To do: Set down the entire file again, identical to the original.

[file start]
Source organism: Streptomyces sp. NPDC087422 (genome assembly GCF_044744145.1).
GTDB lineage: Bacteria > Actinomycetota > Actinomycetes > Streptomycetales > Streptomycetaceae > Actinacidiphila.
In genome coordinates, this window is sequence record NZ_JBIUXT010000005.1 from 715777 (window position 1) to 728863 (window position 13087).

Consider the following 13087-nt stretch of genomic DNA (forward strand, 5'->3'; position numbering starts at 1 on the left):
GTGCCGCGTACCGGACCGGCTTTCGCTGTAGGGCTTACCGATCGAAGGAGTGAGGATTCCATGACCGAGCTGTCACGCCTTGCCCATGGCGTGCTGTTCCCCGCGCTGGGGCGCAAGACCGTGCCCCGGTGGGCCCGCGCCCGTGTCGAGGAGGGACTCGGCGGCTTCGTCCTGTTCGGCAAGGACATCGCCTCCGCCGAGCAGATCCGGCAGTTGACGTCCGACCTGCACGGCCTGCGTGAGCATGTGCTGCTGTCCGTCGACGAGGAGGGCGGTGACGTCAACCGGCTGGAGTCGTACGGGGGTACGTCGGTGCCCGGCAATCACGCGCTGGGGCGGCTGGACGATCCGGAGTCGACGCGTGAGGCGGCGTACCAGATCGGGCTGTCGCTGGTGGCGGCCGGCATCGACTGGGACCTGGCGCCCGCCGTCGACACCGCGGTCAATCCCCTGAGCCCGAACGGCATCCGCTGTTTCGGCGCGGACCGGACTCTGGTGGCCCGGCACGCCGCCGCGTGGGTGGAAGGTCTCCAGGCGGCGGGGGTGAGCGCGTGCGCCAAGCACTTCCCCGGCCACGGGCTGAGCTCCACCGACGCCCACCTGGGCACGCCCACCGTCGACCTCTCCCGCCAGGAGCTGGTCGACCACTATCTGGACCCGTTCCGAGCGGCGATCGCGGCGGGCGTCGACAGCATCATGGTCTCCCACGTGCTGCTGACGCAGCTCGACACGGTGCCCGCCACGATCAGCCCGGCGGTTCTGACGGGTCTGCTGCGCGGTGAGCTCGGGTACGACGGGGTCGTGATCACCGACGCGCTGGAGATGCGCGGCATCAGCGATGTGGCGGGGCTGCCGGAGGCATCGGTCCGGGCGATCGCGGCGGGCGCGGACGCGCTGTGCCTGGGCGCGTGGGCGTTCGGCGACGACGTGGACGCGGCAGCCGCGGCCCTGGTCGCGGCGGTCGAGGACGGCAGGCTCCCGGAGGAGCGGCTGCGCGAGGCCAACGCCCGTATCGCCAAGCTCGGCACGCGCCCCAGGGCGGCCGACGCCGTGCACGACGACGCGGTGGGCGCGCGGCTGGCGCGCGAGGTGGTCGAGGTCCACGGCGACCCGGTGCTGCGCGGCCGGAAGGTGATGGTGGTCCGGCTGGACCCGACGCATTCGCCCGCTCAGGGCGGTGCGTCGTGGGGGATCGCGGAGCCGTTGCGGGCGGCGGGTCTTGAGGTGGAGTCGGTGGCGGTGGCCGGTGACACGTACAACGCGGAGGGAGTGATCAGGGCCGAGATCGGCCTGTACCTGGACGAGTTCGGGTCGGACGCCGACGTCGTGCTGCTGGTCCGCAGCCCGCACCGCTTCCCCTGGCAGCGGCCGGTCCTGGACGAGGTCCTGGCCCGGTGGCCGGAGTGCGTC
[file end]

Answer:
Source organism: Streptomyces sp. NPDC087422 (genome assembly GCF_044744145.1).
GTDB lineage: Bacteria > Actinomycetota > Actinomycetes > Streptomycetales > Streptomycetaceae > Actinacidiphila.
In genome coordinates, this window is sequence record NZ_JBIUXT010000005.1 from 715777 (window position 1) to 728863 (window position 13087).

Consider the following 13087-nt stretch of genomic DNA (forward strand, 5'->3'; position numbering starts at 1 on the left):
GTGCCGCGTACCGGACCGGCTTTCGCTGTAGGGCTTACCGATCGAAGGAGTGAGGATTCCATGACCGAGCTGTCACGCCTTGCCCATGGCGTGCTGTTCCCCGCGCTGGGGCGCAAGACCGTGCCCCGGTGGGCCCGCGCCCGTGTCGAGGAGGGACTCGGCGGCTTCGTCCTGTTCGGCAAGGACATCGCCTCCGCCGAGCAGATCCGGCAGTTGACGTCCGACCTGCACGGCCTGCGTGAGCATGTGCTGCTGTCCGTCGACGAGGAGGGCGGTGACGTCAACCGGCTGGAGTCGTACGGGGGTACGTCGGTGCCCGGCAATCACGCGCTGGGGCGGCTGGACGATCCGGAGTCGACGCGTGAGGCGGCGTACCAGATCGGGCTGTCGCTGGTGGCGGCCGGCATCGACTGGGACCTGGCGCCCGCCGTCGACACCGCGGTCAATCCCCTGAGCCCGAACGGCATCCGCTGTTTCGGCGCGGACCGGACTCTGGTGGCCCGGCACGCCGCCGCGTGGGTGGAAGGTCTCCAGGCGGCGGGGGTGAGCGCGTGCGCCAAGCACTTCCCCGGCCACGGGCTGAGCTCCACCGACGCCCACCTGGGCACGCCCACCGTCGACCTCTCCCGCCAGGAGCTGGTCGACCACTATCTGGACCCGTTCCGAGCGGCGATCGCGGCGGGCGTCGACAGCATCATGGTCTCCCACGTGCTGCTGACGCAGCTCGACACGGTGCCCGCCACGATCAGCCCGGCGGTTCTGACGGGTCTGCTGCGCGGTGAGCTCGGGTACGACGGGGTCGTGATCACCGACGCGCTGGAGATGCGCGGCATCAGCGATGTGGCGGGGCTGCCGGAGGCATCGGTCCGGGCGATCGCGGCGGGCGCGGACGCGCTGTGCCTGGGCGCGTGGGCGTTCGGCGACGACGTGGACGCGGCAGCCGCGGCCCTGGTCGCGGCGGTCGAGGACGGCAGGCTCCCGGAGGAGCGGCTGCGCGAGGCCAACGCCCGTATCGCCAAGCTCGGCACGCGCCCCAGGGCGGCCGACGCCGTGCACGACGACGCGGTGGGCGCGCGGCTGGCGCGCGAGGTGGTCGAGGTCCACGGCGACCCGGTGCTGCGCGGCCGGAAGGTGATGGTGGTCCGGCTGGACCCGACGCATTCGCCCGCTCAGGGCGGTGCGTCGTGGGGGATCGCGGAGCCGTTGCGGGCGGCGGGTCTTGAGGTGGAGTCGGTGGCGGTGGCCGGTGACACGTACAACGCGGAGGGAGTGATCAGGGCCGAGATCGGCCTGTACCTGGACGAGTTCGGGTCGGACGCCGACGTCGTGCTGCTGGTCCGCAGCCCGCACCGCTTCCCCTGGCAGCGGCCGGTCCTGGACGAGGTCCTGGCCCGGTGGCCGGAGTGCGTC